A lawyer for a man twice convicted of the same murder has not ruled out appealing the decision again.
After a second trial and 12 more hours of jury deliberations convicted murderer Christopher Shadrock is back where he started - facing a life sentence in prison.
Shadrock, 25, was yesterday convicted by a second jury in the High Court at Auckland of the murder of Joanne Wang in June 2008, in a handbag snatch that went horribly wrong.
The Court of Appeal quashed Shadrock's initial conviction in August 2011, ruling the jury was not properly directed on the law relating to murder while committing another criminal act.
A second trial began in June this year, taking six weeks from start to finish.
After the jury delivered its guilty verdict, Justice Timothy Brewer reinstated a term of life imprisonment with a 12-year minimum non-parole period handed down by Justice Rodney Hansen after the first trial.
Outside court yesterday, Shadrock's lawyer Christopher Wilkinson-Smith did not rule out another appeal in the case.
He said Shadrock has a month to think about whether he wants to contest the conviction a second time.
Wilkinson-Smith said even lawyers have trouble getting their minds around the complex issues involved in the case, and he was sure juries also struggle with it.
Even if Shadrock had been found guilty of the lesser charge of manslaughter, which was also an option for the jury, it might not have made a large difference to Shadrock's sentence, the lawyer said.
Shadrock, then 23, ran down Wang in a stolen Nissan four-wheel drive, after snatching her handbag in the Manukau Westfield car park.
He did not expect her to chase him or fight back, and she held on to the front of the stolen four-wheel-drive he was trying to get away in.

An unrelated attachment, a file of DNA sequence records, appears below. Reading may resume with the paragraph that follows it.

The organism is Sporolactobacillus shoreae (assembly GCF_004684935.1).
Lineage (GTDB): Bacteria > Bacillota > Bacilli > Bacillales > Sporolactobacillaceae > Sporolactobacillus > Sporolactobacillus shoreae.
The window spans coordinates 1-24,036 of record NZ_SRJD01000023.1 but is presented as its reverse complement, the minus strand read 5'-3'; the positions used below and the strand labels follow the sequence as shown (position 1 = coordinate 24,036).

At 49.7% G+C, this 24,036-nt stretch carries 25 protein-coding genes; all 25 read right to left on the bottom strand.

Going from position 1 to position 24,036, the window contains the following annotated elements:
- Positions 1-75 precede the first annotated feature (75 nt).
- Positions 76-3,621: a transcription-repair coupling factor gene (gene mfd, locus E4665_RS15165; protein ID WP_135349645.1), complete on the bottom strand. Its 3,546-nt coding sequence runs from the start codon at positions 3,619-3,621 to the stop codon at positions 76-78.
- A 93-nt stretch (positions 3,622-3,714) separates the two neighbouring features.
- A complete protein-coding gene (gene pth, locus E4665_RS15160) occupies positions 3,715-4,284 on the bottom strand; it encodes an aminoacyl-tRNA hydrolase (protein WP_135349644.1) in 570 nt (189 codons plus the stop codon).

Crown lawyer Kevin Glubb said Shadrock drove into her in his desperation to get away, knowing that she might die.
But Wilkinson-Smith argued he was so distracted by thinking about what might be in the handbag and he could not have had time to formulate "murderous intent" towards Wang before running her over.
He said Shadrock was a young man and he did not appreciate the risks of running into Wang in a four-wheel drive.
The car was being driven at under 20kmph, and it is unlikely even four-wheel drives driven at that speed would kill someone if they were hit.
Wilkinson-Smith told the jury Shadrock had told police: "in my heart I know I didn't mean to kill her."
The death shattered the lives of the Wang family, who gave victim impact statements at his first sentencing.
The effect on her 10-year-old son Edmund, who witnessed the tragedy, was especially profound.
"The whole horrific tragedy happened in front of him... he had never left her side for a day of his life," Wang's husband, Jialin Wang wrote.
"My heart is broken forever by your moment of stupidity and greed."
Four of Shadrock's friends - Maka Tuikolovatu, Vila Lemanu, Lionel Tekanawa and Terence Tere - were yesterday found guilty of being accessories after the fact, helping him dispose of evidence despite knowing he was a wanted man.
Tuikolovatu, Lemanu and Tekanawa were sentenced to prison terms of 18 months, 3 years and 2 years respectively.
Tere was given 6 months' home detention, but as he had already served his sentence he was released straight away.
Shadrock's family appeared shocked by the guilty verdict, weeping quiet tears in the back of the courtroom.
After his sentence was handed down, Shadrock turned around to the public gallery and pressed his hand to the glass separating him from his young daughter.
Security guards had to gently lead him away.
- Auckland Now
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